5. 0
Originally Posted by gkelly
But all senior men compete under the same rules.
But the same rules produce different effects on different levels of skaters. Under the same rules, women may hold a different strategy from men, senior different from junior, podium-hopeful different from top-twenty seekers. It lacks a consistent principle or value within the same rules.

6. 0
I see a lot has been written since I started this post, with interruptions, so I need to read them. However, I want to point out that values of GOE go both ways. The flip side of proportionately lower penalties on low quality is lower rewards for higher quality. If GOE value for a quad is increased for the purpose of penalty, it will also increase the difference between a front runner with quads of high quality from those attempting to close the gap. An unintended consequence?
Not necessarily. A couple of years ago the way the GOE values were set for quads and triple axels was in increments of 1 point (1, 2, 3) for positive GOES, same as for triples, but in increments of 1.5 (1.5, 3.0, 4.5) for negative GOEs.

To me, that was the best approach and I wish they would go back to it. Apparently quad proponents were successfully able to argue against it, however.

And at the same time the negative GOE values for triples have also been reduced, although the positive ones are still in 1-point increments.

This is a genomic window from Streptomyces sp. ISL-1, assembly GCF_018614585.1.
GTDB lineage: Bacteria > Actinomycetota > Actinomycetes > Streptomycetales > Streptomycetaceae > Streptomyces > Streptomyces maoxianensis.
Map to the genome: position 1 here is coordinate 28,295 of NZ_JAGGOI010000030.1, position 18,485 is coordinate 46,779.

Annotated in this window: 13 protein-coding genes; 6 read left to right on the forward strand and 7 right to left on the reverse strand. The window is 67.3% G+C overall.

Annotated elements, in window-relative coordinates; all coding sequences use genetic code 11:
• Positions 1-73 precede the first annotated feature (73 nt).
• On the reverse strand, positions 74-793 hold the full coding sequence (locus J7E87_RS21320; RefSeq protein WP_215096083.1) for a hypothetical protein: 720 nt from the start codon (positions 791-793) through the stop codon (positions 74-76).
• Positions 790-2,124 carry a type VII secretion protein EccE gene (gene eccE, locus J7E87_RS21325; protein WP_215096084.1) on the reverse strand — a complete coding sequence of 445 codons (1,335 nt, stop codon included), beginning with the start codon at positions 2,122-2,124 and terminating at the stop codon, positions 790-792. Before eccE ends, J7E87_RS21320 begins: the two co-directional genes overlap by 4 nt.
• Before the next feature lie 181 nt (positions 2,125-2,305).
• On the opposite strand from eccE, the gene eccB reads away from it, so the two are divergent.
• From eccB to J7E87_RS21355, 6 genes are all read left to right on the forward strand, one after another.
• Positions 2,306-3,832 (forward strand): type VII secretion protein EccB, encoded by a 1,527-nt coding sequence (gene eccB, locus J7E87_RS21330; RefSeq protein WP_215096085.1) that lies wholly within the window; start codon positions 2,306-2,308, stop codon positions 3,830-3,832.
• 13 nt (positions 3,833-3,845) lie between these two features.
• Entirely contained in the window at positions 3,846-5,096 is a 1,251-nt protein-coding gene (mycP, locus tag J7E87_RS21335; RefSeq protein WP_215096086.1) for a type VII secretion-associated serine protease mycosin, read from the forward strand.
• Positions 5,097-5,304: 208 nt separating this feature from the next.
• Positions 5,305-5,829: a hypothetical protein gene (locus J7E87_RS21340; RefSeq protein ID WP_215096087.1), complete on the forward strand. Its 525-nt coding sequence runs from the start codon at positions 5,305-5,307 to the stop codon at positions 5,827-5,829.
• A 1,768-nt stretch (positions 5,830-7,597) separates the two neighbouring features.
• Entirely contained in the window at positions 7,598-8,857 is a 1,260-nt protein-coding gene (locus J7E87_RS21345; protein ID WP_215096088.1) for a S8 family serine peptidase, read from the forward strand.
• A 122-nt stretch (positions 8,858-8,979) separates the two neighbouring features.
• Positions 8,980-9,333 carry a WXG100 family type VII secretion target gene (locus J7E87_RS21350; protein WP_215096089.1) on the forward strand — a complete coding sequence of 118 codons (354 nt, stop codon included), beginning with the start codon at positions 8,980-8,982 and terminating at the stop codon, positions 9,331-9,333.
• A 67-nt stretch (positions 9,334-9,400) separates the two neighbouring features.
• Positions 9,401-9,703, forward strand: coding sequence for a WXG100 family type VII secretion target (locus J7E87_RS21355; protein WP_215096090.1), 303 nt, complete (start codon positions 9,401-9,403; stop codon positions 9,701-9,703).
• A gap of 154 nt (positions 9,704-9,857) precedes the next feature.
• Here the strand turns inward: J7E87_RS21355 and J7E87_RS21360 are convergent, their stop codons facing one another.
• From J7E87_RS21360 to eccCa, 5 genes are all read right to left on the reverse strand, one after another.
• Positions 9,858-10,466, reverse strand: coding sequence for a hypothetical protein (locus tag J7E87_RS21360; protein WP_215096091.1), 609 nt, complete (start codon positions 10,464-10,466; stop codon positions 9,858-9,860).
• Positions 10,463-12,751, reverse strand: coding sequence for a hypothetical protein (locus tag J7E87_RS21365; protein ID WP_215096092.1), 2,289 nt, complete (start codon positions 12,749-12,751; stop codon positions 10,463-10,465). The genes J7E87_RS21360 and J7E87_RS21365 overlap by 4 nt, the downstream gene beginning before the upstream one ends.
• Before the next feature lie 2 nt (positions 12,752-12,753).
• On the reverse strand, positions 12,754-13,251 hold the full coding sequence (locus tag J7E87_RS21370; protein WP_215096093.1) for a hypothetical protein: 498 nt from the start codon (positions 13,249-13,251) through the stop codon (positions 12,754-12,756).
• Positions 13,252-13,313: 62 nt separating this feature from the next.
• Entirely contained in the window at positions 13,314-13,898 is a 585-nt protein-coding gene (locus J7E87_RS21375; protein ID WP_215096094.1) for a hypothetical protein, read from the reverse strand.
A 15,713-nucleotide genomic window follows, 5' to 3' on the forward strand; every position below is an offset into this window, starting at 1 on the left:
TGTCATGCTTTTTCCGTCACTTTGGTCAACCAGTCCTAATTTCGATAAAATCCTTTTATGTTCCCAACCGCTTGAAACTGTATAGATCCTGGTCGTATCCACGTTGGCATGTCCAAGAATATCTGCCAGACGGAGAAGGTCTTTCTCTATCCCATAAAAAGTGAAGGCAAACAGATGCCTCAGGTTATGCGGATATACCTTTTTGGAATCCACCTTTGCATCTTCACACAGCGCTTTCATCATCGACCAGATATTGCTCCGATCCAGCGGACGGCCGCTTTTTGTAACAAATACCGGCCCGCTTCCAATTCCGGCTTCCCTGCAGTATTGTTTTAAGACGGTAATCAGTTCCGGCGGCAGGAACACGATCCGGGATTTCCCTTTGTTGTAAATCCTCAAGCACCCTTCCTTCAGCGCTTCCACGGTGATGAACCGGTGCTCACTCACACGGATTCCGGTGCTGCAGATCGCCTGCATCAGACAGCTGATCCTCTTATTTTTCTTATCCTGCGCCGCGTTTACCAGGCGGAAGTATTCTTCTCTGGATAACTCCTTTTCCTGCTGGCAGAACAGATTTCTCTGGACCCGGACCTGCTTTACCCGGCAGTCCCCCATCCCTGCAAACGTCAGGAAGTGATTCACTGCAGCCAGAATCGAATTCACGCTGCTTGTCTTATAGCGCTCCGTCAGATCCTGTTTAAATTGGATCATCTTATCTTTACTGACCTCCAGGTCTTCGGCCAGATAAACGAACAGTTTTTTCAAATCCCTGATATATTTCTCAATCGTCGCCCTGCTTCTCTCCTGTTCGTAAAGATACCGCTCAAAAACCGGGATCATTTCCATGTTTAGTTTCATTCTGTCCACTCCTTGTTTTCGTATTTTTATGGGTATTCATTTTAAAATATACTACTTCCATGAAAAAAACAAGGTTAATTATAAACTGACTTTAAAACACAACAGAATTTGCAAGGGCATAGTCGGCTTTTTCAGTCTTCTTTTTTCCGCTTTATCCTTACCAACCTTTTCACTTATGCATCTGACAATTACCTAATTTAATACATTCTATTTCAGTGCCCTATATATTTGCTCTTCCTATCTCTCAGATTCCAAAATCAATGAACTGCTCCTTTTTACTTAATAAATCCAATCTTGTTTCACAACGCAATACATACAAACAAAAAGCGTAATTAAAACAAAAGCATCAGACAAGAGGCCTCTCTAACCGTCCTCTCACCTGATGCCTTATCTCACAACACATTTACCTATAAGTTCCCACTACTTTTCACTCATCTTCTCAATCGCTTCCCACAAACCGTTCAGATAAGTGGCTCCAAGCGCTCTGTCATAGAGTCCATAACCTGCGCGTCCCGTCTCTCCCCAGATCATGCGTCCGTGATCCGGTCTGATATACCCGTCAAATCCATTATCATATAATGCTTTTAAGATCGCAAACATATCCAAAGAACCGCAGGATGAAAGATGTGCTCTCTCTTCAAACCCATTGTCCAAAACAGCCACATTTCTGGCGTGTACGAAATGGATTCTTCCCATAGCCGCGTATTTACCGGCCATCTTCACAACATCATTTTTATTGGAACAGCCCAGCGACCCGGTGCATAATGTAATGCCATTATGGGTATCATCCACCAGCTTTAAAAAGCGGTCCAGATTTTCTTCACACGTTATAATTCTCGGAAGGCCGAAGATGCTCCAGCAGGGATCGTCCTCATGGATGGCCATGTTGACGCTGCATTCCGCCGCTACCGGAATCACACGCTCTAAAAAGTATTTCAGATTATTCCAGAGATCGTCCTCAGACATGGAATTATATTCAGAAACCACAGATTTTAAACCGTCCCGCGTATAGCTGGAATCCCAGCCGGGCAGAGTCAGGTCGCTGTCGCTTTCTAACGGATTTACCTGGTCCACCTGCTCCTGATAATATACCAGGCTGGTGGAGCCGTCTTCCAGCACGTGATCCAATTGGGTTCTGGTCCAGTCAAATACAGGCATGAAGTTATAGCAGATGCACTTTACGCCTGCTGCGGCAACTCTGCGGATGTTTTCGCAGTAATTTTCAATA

For lower-value elements, it had already been the case that the negative GOE values were smaller than the positive ones.

The precedent already exists that the values of positive and negative GOEs for the same element are not the same.

If anything, I'd like to see the positive GOE values raised for some elements to encourage quality, or nonquantifiable difficulty of execution, by making +2 or +3 on an easier element worth more than base value on a more difficult element. (How much more difficult to be negotiated)

7. 0
Originally Posted by Mathman
But any way you slice it, if Chan's actual performances score 20 points above Takahashi's theoretically best program, then Chan can fall a lot of times and still be ahead on points.
PCS is actually affected by the TES. If Patrick falls 5 times, his PCS will be reduced by about 7 points. So the 20 point lead is not equivalent to 5 falls. I'd say 3 at most.

8. 0
Originally Posted by gkelly
Looking at it this way, this principle would be even more true if falling on a jump meant 0 points toward the total score, which I think is what you would prefer. Falling on a harder jump would lose you more points than falling on an easier jump...

With a fall = no cigar (no points) system, then these two skaters would earn the same total for their jumps, assuming they got the same GOEs and the same distribution bonuses:

4T+3T, 4T (fall), 3A+2T, 3A, 3Lz, 3F+2T+2Lo, 3Lo, 3S

4T, 3A+2T, 3LZ+3T, 3A, 3Lz (fall), 3F+2T+2Lo, 3Lo, 3S
Let's simplify the jump layout so the difference is pinpointed.

First skater: 4T(fall) = 0 points, 3Lz 6.0. Total 6.0
Second skater: 4T = 10.3 points, 3Lz (fall) = 0 points. Total 10.3 points.

Is this fair? Of course it is. The first skater did a triple Lutz, while the second skater did a quadruple toe!

The first example attempted a harder repeat jump.
That is the question. Should you get any points at all for attempting to do something,

They both fell on the repeat jump and got no credit for it.
The theory is, you get credit for what you so, not for what you attempt. What the first skater did was a triple Lutz. What the second skater did was a quadruple toe. Should the second skater complain, "Yes, but I tried to do a 4T. I tried really hard."